x Abu Dhabi, UAESaturday 20 January 2018

UAE househusbands do an honest day's work

Some husbands have not come to the UAE because they landed the job of their dreams - but because their wives did.

Some husbands have not come to the UAE because they landed the job of their dreams - but because their wives did.
Some husbands have not come to the UAE because they landed the job of their dreams - but because their wives did.

Nigel Bembridge's decision to relocate to Dubai in 2008 was not because he had just landed the job of his dreams, but because his wife did.

The 45-year-old Briton chose to follow his wife Sara's career as a business development director, rather than his own, simply because she earns more money.

And instead of looking for a job, the couple decided he should become a house husband - running the home and ferrying their seven-year-old son, Elliott, to school every day.

For Mr Bembridge, who ran his own property maintenance business in the UK before the move, it was a win-win situation.

"Sara was approached for the job and even though my business was going well, if you've got an excuse to pack up work and retire at the age of 40 then crack on," he says.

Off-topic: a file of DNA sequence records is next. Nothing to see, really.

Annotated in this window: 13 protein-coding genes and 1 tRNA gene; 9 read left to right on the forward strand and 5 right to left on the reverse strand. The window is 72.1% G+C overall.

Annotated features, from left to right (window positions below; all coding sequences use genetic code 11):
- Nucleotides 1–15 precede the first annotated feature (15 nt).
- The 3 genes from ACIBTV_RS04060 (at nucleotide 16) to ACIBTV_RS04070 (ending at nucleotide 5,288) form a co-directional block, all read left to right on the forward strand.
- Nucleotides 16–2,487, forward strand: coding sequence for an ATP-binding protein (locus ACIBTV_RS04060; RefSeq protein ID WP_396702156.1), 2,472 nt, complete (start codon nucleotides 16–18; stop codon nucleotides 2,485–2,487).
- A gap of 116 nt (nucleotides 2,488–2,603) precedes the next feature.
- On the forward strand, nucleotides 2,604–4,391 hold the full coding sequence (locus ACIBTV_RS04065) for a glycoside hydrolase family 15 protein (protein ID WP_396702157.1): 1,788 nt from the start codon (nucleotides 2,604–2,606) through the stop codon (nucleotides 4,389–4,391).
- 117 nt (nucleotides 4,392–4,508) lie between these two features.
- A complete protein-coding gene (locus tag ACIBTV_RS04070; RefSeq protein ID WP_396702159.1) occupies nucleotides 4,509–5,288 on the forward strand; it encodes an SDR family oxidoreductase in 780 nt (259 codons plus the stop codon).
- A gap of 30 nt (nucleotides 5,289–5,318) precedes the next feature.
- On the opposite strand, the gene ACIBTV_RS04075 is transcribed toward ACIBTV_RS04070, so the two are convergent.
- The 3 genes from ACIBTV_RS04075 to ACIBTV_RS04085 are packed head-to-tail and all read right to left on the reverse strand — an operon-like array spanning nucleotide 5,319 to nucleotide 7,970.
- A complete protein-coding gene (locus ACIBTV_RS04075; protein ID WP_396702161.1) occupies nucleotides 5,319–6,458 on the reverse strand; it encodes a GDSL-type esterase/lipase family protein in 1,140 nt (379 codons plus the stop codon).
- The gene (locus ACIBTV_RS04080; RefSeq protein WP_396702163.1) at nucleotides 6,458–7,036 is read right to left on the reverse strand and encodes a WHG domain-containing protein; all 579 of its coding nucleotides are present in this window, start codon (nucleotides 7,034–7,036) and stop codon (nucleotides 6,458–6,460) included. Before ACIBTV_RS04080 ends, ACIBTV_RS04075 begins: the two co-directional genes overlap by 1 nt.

"We knew Sara would be doing a lot of travelling and if she was throwing herself into a new job, we didn't want to leave our son with a nanny. So if she was working late or away, he was always at home with me and that certainly eased Sara's mind."

Giving up his £25,000 (Dh142,141) annual salary, however, has not stopped Mr Bembridge from enjoying his new lifestyle, even though he admits the couple - who pay Dh225,000 a year in rent on their three-bedroom detached home with private pool in Arabian Ranches in Dubai and send their son to the Dh50,000-a-year Repton School - are no better off financially.